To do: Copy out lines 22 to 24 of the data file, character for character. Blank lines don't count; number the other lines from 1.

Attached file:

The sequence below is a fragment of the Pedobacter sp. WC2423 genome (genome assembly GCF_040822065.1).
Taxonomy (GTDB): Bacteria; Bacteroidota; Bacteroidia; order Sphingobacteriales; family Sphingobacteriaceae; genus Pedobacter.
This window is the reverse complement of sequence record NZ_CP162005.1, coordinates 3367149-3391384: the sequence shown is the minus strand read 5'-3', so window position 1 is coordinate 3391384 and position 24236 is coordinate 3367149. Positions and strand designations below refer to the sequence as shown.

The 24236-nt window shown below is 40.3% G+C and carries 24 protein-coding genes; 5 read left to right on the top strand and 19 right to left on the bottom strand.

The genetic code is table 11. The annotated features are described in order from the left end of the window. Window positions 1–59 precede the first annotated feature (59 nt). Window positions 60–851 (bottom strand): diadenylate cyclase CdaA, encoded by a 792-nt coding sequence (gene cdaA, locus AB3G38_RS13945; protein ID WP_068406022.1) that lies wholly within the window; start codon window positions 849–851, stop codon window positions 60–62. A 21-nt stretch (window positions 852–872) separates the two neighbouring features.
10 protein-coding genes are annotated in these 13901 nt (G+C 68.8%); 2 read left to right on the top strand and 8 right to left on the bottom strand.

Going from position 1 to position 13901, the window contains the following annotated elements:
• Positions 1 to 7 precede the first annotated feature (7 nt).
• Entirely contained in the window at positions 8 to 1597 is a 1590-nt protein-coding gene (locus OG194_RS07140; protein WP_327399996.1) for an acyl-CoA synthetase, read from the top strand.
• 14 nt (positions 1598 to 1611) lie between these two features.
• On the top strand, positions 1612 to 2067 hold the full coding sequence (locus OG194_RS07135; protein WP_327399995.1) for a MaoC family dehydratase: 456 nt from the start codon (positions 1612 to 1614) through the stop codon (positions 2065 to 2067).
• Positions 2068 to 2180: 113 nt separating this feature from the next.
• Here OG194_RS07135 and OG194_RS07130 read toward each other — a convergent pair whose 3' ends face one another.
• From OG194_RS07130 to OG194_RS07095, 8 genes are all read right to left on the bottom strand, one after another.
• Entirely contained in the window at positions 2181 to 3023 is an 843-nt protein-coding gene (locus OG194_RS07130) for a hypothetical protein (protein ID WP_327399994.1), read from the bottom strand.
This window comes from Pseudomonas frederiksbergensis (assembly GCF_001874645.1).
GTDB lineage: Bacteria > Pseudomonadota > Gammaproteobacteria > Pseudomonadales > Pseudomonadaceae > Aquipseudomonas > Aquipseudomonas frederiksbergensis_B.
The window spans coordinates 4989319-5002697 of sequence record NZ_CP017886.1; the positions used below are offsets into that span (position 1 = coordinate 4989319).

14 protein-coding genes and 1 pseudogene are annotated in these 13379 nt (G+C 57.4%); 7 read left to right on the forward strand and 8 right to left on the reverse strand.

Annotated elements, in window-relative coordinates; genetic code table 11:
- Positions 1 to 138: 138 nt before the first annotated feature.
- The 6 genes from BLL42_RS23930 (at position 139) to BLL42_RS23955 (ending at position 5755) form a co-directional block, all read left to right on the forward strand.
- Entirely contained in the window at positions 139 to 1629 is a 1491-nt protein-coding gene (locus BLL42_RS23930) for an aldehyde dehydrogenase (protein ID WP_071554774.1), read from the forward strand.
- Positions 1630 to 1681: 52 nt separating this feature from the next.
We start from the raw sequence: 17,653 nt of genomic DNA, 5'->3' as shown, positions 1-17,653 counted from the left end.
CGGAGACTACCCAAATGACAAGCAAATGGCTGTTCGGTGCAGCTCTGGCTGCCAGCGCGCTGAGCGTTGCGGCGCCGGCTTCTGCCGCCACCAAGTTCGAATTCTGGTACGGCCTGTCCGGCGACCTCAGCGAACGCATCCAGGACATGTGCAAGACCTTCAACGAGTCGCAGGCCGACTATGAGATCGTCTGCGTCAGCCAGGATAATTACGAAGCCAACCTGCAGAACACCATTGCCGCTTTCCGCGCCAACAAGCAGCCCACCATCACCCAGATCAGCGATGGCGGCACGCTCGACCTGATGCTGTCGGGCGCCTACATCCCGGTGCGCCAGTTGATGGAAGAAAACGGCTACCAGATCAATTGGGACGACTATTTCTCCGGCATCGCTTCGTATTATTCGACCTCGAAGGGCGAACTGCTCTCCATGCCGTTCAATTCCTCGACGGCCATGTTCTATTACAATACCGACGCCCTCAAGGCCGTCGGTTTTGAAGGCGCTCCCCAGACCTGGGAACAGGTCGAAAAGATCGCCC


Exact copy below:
- The 6 genes from BLL42_RS23930 (at position 139) to BLL42_RS23955 (ending at position 5755) form a co-directional block, all read left to right on the forward strand.
- Entirely contained in the window at positions 139 to 1629 is a 1491-nt protein-coding gene (locus BLL42_RS23930) for an aldehyde dehydrogenase (protein ID WP_071554774.1), read from the forward strand.
- Positions 1630 to 1681: 52 nt separating this feature from the next.